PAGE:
The highest science, the loftiest speculation, the mightiest philosophy, which can engage the attention of a child of God is the name, the nature, the person, the doings, and the existence of the great God which he calls his Father.
— Charles Spurgeon, quoted in The Truth Project by Del Tackett, Lesson 3 at 16:04
The dividing line between “the faith” of Christianity and faiths which are not Christian is a line built of doctrines—doctrines which are essential to the faith.
— Calvin Beisner, from God in Three Persons, p. 11
Machen writes, “But if any one fact is clear, on the basis of this evidence, it is that the Christian movement at its inception was not just a way of life in the modern sense, but a way of life founded upon a message. It was based, not upon mere feeling, not upon a mere program of work, but upon an account of facts. In other words it was based upon doctrine.” As soon as you say Jesus died and rose again for your sins according to the Scriptures, you have doctrine. You have a message about what happened in history and what it means. That’s theology. There is no gospel without it.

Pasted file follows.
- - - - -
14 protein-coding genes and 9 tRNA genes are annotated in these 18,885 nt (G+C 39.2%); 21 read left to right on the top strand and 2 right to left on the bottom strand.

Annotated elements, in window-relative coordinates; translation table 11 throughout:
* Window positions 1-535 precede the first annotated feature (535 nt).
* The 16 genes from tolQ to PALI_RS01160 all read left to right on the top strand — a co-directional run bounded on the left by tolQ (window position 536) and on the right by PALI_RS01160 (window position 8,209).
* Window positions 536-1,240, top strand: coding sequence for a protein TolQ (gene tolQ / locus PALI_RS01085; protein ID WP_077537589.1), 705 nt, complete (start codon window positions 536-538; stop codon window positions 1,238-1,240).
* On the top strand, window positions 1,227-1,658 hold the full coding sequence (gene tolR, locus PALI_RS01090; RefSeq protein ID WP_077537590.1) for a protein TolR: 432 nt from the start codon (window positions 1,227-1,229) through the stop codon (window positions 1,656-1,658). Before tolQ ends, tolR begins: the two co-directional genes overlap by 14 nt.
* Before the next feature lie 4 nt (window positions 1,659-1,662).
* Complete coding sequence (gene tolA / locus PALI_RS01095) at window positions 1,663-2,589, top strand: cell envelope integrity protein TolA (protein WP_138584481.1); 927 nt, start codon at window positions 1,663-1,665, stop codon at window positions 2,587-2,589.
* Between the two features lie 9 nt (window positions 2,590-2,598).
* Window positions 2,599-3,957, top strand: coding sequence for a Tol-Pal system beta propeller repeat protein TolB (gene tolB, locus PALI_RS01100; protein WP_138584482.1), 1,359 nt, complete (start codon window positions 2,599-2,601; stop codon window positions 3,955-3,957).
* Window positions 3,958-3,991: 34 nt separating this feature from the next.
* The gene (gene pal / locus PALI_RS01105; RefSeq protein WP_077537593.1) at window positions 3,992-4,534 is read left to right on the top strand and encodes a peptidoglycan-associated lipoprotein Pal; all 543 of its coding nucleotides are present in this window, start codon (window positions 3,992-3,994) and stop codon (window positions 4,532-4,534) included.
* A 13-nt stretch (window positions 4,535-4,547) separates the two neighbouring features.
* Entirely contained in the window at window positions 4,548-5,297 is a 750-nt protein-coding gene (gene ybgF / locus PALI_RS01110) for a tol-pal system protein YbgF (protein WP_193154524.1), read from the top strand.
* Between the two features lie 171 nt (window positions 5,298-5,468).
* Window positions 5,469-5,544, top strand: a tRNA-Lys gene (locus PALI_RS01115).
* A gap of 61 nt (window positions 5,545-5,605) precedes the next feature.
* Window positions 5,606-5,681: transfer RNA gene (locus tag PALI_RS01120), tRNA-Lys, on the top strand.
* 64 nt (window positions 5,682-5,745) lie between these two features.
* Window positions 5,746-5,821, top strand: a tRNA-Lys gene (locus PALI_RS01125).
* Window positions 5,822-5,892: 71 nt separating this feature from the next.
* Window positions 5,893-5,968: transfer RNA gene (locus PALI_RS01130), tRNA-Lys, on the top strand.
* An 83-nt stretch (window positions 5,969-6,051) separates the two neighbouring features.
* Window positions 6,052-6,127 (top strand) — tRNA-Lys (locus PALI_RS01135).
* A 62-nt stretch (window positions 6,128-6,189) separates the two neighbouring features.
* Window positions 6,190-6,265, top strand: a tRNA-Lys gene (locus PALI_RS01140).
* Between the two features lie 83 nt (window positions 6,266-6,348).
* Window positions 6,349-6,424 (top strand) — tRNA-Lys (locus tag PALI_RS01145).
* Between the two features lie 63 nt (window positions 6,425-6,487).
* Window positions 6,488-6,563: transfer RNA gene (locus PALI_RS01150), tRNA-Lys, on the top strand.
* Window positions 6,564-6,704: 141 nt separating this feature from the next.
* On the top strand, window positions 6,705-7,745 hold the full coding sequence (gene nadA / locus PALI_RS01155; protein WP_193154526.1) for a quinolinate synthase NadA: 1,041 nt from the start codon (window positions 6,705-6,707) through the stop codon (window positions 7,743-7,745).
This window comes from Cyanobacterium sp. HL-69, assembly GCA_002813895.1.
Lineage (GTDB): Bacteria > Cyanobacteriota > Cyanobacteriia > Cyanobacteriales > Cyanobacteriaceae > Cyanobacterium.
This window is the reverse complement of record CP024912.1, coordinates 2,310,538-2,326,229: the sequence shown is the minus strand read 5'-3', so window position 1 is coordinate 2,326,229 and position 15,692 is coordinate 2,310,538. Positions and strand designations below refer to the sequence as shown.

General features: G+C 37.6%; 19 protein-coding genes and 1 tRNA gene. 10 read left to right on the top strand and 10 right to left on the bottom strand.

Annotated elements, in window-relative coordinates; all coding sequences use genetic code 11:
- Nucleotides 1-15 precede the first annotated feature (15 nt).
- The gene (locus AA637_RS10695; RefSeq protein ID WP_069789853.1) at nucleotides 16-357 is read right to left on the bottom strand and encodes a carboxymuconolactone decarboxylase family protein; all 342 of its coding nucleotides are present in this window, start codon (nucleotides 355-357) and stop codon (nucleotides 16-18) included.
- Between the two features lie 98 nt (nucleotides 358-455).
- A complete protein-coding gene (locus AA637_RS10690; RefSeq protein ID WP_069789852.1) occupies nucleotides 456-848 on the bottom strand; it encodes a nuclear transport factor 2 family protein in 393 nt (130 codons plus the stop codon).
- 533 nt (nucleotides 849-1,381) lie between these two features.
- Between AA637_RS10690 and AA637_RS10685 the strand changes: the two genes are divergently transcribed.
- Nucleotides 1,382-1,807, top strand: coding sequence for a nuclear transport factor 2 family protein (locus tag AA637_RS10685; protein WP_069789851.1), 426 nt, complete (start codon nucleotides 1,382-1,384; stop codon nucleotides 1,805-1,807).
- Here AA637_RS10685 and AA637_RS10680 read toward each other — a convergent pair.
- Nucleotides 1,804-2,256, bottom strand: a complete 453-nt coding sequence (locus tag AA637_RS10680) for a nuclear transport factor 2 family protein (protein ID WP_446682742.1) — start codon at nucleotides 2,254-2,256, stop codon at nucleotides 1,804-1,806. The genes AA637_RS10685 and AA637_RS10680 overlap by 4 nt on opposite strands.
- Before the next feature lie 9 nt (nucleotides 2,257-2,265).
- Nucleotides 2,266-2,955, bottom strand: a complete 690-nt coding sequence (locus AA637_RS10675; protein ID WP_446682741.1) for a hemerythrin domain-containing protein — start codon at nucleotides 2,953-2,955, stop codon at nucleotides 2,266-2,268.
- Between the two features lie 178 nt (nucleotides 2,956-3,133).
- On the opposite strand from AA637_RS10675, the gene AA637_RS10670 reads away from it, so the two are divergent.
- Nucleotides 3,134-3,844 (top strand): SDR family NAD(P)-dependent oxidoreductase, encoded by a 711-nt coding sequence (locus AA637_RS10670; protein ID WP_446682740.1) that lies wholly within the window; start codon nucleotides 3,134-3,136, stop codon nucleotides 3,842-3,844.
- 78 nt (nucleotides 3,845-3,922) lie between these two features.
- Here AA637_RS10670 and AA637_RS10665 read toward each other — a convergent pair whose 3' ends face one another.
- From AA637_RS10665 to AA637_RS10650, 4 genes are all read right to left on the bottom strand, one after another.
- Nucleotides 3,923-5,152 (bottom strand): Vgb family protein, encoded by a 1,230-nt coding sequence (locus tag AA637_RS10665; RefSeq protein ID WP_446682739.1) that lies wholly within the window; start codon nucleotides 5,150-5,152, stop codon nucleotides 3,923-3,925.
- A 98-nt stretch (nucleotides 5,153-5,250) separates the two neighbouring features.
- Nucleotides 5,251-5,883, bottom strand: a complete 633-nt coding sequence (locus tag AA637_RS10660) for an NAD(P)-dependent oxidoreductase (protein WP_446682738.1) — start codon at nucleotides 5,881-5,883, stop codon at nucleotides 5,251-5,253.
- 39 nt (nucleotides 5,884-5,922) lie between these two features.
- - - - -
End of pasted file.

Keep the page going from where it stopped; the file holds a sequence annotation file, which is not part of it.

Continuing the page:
— Kevin DeYoung, from Why We’re Not Emergent, p. 113
Theology is for everyone. Indeed, everyone needs to be a theologian. In reality, everyone is a theologian—of one sort or another. And therein lies the problem. There is nothing wrong with being an amateur theologian or a professional theologian, but there is everything wrong with being an ignorant or sloppy theologian.
— Charles Ryrie, quoted on apologetics315.blogspot.com, May 09, 2010
What is it that we Christians affirm when we sing and recite and pray to the true and living God who is Father, Son, and Holy Spirit? One God, yet a Godhead of three; three Persons, yet one God—how did we arrive at this understanding? Is it truly the teaching of Scripture, and must we believe this same truth today? Why did the church insist so early that we hold this doctrine of God? Does it have any impact upon our larger theological understanding? Further, does it matter in terms of our own lives of faith and worship and prayer?
— Bruce Ware, from Father, Son, and Holy Spirit: Relationships, Roles, and Relevance, kindle location 235
No Christian can avoid theology. Every Christian has a theology. The issue, then, is not, do we want to have a theology? That’s a given. The real issue is, do we have a sound theology? Do we embrace true or false doctrine?
— R. C. Sproul, from Ligonier Ministries’ Resource Catalog Spring Summer 2005